Tasmazia and Lower Crackpot, Tassie’s Tiniest Town
Buried deep inside Tasmazia (the largest maze in the Southern Hemisphere) is Tasmania’s tiniest town… in every literal sense. Read on to find out what it’s like to visit Tasmazia and explore the town of Lower Crackpot, in the heart of the Promised Land.
It’s hard to pick a favourite part of Tasmania. However if someone told me that I had to make a decision, lest I be strapped to a chair and forced to watch Neighbours for the rest of eternity (yes, this is my version of hell), I’d probably pick the north-west.
How could I not, when it’s home to natural splendours like Mount Roland and Cradle Mountain, towns as beautiful as Sheffield and delightfully named areas like “Nowhere Else” and the “Promised Land”? In fact, if you drive through the Promised Land, you’ll end up in the tiniest town in Tasmania: Lower Crackpot.
Visiting Tasmazia and the Town of Lower Crackpot
Read more: Things to do in Hobart, Tasmania
Yet, Lower Crackpot is not the kind of place you can just waltz into. No, to enter you need to be armed with great wit and courage, be mentally prepared to battle dragons and solve riddles delivered by a gigantic Sphinx – actually, I may be getting real life mixed up with the Potterverse again. It’s not the first time – it won’t be the last.
Regardless, Tasmazia is well worth a visit with the whole family… or even for big kids sailing solo like myself.
Read more: The Perfect Tasmanian Road Trip Itinerary
Tasmazia – The Largest Maze in the Southern Hemisphere
At its time of planting, Tasmazia was to be the largest maze in the world (now the Dole Plantation’s Pineapple Garden Maze in Hawaii wears that crown). It remains the largest maze complex across the globe, so that’s something at least.
I first visited
a million several years ago (it seems longer) with a Tasmanian ex, who lured me there with the promise of decent pancakes in the adjoining cafe. I believe his exact words were “the best damn pancakes you’ll ever eat in your life”. He wasn’t wrong. (Slightly sadly, the cafeteria now features a self-styled menu – no more pancakes but lots of other delicious meals are on offer).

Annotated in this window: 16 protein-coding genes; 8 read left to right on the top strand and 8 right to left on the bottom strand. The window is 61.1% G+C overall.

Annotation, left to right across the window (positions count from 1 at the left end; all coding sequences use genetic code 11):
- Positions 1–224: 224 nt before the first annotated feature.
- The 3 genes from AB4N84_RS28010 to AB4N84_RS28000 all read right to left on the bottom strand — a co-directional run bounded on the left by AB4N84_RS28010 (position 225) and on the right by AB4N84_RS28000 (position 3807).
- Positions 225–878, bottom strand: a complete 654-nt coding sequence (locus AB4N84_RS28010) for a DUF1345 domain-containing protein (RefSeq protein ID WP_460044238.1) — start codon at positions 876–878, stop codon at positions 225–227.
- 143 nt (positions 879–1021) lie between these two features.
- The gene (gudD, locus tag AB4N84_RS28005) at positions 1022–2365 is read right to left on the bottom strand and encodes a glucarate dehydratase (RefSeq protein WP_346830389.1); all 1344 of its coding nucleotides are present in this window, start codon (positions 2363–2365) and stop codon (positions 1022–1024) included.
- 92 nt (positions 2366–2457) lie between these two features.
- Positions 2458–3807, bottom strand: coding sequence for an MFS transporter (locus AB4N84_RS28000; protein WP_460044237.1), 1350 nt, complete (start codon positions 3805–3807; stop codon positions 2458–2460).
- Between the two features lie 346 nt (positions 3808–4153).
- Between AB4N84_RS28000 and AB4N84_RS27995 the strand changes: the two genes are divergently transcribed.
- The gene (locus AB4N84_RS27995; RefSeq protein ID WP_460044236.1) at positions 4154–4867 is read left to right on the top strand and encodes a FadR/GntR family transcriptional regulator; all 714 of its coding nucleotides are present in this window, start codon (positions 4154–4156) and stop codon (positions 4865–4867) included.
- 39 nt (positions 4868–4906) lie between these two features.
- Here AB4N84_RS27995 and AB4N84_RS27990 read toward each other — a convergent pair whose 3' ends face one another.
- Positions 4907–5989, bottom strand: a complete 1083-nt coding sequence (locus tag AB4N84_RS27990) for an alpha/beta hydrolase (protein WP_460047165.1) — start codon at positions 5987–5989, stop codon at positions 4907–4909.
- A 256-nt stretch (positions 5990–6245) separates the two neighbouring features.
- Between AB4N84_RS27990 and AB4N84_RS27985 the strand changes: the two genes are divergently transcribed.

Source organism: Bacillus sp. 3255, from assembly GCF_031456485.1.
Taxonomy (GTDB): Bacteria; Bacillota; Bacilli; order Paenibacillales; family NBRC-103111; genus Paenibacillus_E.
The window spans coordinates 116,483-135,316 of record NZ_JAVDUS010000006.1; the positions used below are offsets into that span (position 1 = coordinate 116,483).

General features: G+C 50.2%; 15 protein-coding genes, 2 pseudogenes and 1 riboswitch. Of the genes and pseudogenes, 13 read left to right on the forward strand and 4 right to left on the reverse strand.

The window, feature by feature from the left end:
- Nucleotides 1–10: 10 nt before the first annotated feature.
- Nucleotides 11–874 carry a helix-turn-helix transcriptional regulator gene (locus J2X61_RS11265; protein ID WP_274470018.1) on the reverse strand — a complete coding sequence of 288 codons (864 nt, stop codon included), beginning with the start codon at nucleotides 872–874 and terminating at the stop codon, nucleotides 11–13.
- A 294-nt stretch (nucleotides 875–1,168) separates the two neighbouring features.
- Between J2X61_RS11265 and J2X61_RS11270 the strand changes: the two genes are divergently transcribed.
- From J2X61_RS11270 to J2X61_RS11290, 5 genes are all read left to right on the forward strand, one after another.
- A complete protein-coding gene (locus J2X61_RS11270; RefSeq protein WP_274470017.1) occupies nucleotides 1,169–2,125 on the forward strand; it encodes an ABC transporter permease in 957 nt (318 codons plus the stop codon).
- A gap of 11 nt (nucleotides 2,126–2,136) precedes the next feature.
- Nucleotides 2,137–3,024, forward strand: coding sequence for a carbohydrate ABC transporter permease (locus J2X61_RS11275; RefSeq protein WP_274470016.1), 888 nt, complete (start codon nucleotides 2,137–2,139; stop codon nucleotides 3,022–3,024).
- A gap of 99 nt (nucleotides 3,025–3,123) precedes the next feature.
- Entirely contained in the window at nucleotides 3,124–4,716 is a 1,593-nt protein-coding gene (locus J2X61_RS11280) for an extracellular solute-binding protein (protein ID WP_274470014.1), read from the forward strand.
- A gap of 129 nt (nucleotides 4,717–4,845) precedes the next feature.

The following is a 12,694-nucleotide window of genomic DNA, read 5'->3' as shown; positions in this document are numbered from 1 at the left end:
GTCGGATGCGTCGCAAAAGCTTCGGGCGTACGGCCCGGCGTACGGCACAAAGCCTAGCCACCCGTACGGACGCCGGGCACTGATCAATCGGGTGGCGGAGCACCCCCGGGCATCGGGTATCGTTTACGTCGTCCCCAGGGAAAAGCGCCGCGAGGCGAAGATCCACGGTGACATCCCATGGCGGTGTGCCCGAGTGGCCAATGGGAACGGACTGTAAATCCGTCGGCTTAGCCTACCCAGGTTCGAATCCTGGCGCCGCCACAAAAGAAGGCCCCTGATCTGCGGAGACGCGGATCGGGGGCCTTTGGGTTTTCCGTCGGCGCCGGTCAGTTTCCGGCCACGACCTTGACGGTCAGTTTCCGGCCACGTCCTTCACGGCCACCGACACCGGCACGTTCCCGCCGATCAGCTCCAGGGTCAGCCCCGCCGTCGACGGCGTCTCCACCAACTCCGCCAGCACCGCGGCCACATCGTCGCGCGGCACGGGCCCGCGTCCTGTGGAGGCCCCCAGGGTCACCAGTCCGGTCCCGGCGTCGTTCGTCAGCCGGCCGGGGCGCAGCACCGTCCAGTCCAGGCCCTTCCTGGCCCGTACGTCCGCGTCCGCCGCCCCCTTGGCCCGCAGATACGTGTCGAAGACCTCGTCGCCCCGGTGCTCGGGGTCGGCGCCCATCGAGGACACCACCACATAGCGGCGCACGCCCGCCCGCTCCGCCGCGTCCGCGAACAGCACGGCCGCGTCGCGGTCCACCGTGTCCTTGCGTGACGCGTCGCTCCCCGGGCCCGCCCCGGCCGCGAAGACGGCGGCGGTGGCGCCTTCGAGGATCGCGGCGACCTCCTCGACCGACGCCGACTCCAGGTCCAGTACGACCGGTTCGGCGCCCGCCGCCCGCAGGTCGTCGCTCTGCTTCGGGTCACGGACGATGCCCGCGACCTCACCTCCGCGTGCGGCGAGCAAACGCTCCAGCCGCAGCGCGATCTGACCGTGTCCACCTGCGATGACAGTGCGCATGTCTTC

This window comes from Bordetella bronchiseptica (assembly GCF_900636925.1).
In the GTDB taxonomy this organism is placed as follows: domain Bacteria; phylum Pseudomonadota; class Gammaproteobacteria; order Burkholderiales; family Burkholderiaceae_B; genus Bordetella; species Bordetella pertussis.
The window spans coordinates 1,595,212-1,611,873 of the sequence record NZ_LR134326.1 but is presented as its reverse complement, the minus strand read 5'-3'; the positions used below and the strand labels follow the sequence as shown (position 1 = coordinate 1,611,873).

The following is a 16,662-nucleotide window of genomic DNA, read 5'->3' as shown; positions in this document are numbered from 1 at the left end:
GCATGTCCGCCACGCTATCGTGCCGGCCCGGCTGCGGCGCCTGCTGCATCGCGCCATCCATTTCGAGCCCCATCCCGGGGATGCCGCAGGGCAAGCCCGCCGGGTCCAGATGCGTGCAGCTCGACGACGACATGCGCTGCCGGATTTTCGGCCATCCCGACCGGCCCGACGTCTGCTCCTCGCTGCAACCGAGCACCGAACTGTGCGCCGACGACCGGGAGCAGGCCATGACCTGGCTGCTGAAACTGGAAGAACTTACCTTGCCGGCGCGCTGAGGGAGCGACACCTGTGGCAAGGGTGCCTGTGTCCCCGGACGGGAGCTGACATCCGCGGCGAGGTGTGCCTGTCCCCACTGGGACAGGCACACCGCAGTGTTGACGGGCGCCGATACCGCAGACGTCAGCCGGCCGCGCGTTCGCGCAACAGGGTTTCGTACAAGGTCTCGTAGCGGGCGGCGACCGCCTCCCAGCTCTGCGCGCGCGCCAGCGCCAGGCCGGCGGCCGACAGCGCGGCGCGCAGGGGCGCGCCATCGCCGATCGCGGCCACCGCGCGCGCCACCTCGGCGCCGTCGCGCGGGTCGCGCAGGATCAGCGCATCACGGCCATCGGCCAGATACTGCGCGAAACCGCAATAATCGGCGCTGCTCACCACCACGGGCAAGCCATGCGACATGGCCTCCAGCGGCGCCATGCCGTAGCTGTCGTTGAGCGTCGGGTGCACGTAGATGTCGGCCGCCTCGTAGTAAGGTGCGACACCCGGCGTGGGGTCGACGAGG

I enjoyed the maze a lot, but hadn’t planned on making a return trip to visit the last time I was in Australia’s southern state. However, I was in the area, I had plenty of time to kill before I had hoped to be at Launceston and… well, I was hungry.
I figured I’d head to the maze, grab some grub and then drive on from there, fed and rested. Yet when I got there (at 9.30 in the morning) the cafe was still half an hour away from opening.
I could sit around in the cold of the early morning waiting for it to do so… or I could re-enter the maze.
“Urgh, fine,” I said and paid the $25 entry fee, after having a lengthy chat with the lady in the gift store. Tasmanians are some of the friendliest people you’ll ever meet, in case you were wondering.
And I’m so glad I did go in. Being there that early on a Friday morning meant I had the entire maze to myself for an hour – yep that’s right, no screaming children to be heard or seen anywhere.
This meant I could wander around to my heart’s content, snapping photos and as it turned out, fitting in a spot of bird-watching. I sighted my first two Green Rosellas, which are endemic to Tasmania. There are six species of rosella and I have now seen half of them in the wild, hooray!
Navigating the Tasmazia
It’s a wee little bit of a journey to get to the township, as you stumble your way around the Great Maze. There are signs littered here, there and everywhere, featuring a high level of corn that possibly wouldn’t work in any other setting.
In all, there are eight mazes in Tasmazia – along with the Great Maze there’s a replica of the Hampton Court Maze in the UK, Hexagonal Maze, Confusion Maze, the Yellow Brick Road Maze (built for kids), the Balance Maze, the Cage (which leads you to a monument for the famous British plumber Thomas Crapper) and the Irish Maze.
Within the maze complex there are three attractions besides Lower Crackpot – along with the Embassy Gradens which we’ll get to in a sec, there is Cubby Town where you can let your children run wild and the Correctional Centre, where you can lock them up while you yourself go have a calming cup of tea.
In summary, there’s plenty to see and do, which will easily keep you entertained for hours.
Inside Lower Crackpot
And here we enter the Village of Lower Crackpot! The town is a replica of any other village, built 1/5th to scale. Many of the buildings pay homage to Aussie history and culture.
And there’s even more to be seen along the aforementioned Yellow Brick Road, which leads to the Village Green.
Tasmazia’s New Embassy Gardens
When I visited Tasmazia all those years ago, Lower Crackpot marked the end of the road. Yet, there is a whole new addition now – in the form of the Embassy Gardens.
And with your time in the maze completed, you can go get some delicious food, or buy a couple of postcards to mail from Lower Crackpot!
Getting to Tasmazia
Like most of the attractions in Australia, you’ll need a car to reach Tasmazia.
The maze complex is around a 40 minute drive from the town of Devonport and 1.5 from Launceston. Give yourself plenty of time to get there – the surrounding area is so beautiful, you might find yourself stopping a lot along the way to breathe it all in.
Have you visited Tasmazia and the village of Lower Crackpot?
More Information on Tasmazia